The writer is a surgical gastroenterologist with special interest in gastrointestinal oncology, at Fortis, Mohali

Pesticides & rising incidence of cancer in Punjab

 A dietary survey of India has revealed that 65-70 per cent of total energy is drawn from carbohydrates, Based on the cancer registry data, it is estimated that there will be about 800,000 new cancers cases in India every year. Statistics released by the Punjab government in 2014 revealed that Punjab has over 90 cancer patients per 1 lakh population. This is much higher than the national average of 80 per lakh. The Malwa region, also known as the “cancer belt”, has the highest average of 136 cancer patients per 1lakh of population. Data over the last five years has shown that at least 18 people die of cancer each day in Punjab. Last year many reports in the media highlighted how Punjab, the country's food bowl, is in the throes of cancer.  Indiscriminate use of pesticides is now being linked to the alarmingly high incidence of cancer in Punjab and has a major role to play in our diet.

Say yes to plant-based food

  • Eating vegetables containing carotenoids, such as carrots and sprouts may reduce the risk of lung, mouth, pharynx, and larynx cancers.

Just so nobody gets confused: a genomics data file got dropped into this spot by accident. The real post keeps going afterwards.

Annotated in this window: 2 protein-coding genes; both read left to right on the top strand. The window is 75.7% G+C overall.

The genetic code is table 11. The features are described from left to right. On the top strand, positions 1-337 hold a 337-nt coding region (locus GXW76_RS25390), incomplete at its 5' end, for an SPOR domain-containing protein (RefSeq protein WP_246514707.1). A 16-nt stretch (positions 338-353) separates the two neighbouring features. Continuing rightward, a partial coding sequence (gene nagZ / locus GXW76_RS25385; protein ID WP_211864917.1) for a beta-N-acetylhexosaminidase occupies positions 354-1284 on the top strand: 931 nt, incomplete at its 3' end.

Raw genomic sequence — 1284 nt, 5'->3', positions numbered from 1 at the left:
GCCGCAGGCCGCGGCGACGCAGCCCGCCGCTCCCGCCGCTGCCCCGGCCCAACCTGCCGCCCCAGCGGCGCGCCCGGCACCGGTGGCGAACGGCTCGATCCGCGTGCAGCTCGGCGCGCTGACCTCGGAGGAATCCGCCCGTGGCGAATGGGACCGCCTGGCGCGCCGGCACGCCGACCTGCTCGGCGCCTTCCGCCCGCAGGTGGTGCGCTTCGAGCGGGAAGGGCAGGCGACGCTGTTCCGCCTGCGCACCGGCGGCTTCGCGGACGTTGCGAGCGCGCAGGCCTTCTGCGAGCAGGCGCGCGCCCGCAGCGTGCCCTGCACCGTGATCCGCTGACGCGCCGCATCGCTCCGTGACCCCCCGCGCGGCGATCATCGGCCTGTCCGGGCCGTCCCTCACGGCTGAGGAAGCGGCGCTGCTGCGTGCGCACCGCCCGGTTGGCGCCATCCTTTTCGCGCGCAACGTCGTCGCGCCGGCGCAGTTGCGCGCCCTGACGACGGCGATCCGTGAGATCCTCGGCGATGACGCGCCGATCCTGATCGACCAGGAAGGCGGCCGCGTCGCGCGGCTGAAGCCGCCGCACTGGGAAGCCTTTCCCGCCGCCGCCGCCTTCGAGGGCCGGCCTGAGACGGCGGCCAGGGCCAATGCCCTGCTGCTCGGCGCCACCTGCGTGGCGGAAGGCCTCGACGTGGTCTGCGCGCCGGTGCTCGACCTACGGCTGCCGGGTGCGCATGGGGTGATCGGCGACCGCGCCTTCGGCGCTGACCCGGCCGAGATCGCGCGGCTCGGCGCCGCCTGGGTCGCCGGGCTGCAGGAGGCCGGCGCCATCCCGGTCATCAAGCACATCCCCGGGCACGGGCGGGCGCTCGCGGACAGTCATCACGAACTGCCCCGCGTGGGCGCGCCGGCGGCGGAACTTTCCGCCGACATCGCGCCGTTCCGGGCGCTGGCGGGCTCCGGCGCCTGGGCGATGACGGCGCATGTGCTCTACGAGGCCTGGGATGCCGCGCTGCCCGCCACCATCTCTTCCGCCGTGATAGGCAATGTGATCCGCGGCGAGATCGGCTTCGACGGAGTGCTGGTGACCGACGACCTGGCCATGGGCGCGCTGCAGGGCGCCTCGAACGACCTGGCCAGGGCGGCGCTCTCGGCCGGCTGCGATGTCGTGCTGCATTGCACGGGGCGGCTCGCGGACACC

• Diets high in non-starchy vegetables, such as broccoli, spinach, and beans, may help protect against stomach and esophageal cancer.

  • Fruits like citrus and amla and vegetables like sweet potatoes and green leafy vegetables contains micronutrients such as Vitamin A and Vitamin C which have a protective influence in cancer of the lung, stomach cancer and several other sites. 

  • Foods high in lycopene, such as tomatoes, guava, and watermelon, may lower the risk of prostate cancer.

  • Eating a diet high in fibre may help prevent colorectal cancer and other common digestive system cancers, including stomach, mouth, and pharynx. There is no fibre in meat, dairy, sugar, or “white” foods like white bread, white rice, and pastries.

  • Drink plenty of water: Water is essential for fighting cancer. It stimulates the immune system, removes waste and toxins, and transports nutrients to all of your organs.

  • For healthier meat choices, you don't need to cut out meat completely. Most people consume far more meat than is healthy. Try to keep the total amount of meat in your diet to no more than 15 per cent of your total calories. Red meat is high in saturated fat, so eat it sparingly

  • Limit your consumption of salt. An intake of more than 2.4g sodium a day increases the risk of stomach cancer.


Source: The Tribune